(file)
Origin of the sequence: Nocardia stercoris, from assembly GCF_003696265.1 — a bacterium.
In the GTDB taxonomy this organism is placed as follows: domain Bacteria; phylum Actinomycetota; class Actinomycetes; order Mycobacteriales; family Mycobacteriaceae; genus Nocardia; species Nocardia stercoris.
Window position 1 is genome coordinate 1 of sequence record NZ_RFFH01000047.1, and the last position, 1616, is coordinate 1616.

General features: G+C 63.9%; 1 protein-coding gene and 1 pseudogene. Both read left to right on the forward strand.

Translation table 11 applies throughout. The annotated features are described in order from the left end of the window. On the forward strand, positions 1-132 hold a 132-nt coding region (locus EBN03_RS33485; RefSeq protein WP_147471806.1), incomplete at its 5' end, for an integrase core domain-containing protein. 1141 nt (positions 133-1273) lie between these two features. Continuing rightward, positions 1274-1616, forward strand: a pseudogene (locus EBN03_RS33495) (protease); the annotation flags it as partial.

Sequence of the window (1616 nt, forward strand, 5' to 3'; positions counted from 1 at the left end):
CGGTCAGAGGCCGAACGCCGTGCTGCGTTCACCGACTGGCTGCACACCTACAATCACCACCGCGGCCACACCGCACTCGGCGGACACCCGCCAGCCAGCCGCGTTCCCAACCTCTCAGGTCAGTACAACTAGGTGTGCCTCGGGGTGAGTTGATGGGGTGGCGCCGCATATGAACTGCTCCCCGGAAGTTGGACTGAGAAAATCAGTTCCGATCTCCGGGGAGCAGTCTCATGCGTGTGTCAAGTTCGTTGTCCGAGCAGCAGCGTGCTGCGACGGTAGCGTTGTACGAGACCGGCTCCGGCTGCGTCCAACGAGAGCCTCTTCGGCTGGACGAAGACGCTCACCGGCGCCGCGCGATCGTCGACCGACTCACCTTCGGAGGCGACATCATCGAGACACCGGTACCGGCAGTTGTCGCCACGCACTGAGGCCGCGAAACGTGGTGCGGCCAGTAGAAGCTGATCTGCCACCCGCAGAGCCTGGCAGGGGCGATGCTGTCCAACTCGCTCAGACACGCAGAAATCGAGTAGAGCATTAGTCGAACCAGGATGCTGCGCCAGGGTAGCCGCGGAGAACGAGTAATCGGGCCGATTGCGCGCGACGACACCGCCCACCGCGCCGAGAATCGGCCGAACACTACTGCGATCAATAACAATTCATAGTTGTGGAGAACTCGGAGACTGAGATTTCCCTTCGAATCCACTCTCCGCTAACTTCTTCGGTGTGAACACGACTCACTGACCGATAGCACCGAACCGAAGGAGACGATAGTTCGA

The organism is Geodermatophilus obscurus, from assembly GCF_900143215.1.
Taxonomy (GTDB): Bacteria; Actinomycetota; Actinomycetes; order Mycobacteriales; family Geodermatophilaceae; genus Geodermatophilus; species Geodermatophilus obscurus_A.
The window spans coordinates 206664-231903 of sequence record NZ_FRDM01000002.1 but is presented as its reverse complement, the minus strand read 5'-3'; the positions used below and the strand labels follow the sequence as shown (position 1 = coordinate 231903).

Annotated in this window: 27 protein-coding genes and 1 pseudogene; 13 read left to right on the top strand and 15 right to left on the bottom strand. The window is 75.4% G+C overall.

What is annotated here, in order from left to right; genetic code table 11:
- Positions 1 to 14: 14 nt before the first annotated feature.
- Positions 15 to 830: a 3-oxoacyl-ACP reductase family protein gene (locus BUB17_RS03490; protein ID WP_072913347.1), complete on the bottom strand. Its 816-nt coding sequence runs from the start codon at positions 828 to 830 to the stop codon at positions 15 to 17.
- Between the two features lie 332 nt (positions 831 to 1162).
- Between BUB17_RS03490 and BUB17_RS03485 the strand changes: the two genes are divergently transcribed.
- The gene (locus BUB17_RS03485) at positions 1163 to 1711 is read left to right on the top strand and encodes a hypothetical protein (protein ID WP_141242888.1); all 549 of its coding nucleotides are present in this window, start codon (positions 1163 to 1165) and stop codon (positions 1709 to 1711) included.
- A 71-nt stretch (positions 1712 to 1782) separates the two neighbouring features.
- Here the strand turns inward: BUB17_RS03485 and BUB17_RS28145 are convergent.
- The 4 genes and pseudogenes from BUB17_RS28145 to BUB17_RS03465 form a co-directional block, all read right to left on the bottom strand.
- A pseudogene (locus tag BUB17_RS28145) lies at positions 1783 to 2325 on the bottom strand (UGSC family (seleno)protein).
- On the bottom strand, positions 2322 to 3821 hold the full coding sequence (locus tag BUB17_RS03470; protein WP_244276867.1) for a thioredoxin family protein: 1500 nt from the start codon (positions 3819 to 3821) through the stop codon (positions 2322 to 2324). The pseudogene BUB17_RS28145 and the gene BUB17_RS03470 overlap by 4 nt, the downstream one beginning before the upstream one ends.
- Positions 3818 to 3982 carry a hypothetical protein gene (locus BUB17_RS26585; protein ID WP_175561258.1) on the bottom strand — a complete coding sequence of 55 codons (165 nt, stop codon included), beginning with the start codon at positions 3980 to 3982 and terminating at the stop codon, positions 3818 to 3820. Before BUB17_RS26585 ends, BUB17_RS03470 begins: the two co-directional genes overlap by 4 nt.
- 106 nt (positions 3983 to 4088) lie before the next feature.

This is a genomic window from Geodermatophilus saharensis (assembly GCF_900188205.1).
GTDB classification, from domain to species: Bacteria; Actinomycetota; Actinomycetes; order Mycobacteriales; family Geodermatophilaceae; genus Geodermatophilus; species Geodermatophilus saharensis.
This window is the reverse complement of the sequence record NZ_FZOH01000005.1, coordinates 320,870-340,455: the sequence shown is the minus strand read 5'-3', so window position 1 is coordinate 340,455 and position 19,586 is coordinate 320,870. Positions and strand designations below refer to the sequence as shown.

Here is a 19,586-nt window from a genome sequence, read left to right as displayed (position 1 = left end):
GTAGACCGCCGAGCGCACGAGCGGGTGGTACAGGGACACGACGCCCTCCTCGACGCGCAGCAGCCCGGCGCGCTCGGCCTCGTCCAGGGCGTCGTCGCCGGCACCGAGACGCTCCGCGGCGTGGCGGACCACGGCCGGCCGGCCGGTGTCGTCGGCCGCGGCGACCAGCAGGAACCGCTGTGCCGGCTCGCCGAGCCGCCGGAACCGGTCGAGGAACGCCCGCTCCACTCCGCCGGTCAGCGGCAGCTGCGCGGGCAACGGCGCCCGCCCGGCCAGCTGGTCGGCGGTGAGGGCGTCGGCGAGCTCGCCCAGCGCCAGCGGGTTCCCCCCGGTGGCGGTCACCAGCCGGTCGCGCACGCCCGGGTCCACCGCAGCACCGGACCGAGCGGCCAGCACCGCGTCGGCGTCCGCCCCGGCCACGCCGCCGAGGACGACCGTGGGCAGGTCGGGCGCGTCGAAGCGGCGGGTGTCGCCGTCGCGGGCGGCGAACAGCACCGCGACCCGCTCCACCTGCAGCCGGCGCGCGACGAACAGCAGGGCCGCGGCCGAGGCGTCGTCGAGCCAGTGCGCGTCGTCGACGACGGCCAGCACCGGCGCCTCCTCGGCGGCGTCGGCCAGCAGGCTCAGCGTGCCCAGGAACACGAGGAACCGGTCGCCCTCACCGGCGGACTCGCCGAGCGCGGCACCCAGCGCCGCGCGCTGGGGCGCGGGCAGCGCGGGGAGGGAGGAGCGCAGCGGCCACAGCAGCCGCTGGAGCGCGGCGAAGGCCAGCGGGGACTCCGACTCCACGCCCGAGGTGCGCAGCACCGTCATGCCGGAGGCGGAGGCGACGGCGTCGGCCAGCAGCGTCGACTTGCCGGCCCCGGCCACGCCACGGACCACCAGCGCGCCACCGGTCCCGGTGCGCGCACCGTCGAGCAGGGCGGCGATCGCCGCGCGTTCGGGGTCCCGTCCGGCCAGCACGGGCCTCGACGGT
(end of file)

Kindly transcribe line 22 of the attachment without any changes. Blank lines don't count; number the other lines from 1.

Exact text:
- On the bottom strand, positions 2322 to 3821 hold the full coding sequence (locus tag BUB17_RS03470; protein WP_244276867.1) for a thioredoxin family protein: 1500 nt from the start codon (positions 3819 to 3821) through the stop codon (positions 2322 to 2324). The pseudogene BUB17_RS28145 and the gene BUB17_RS03470 overlap by 4 nt, the downstream one beginning before the upstream one ends.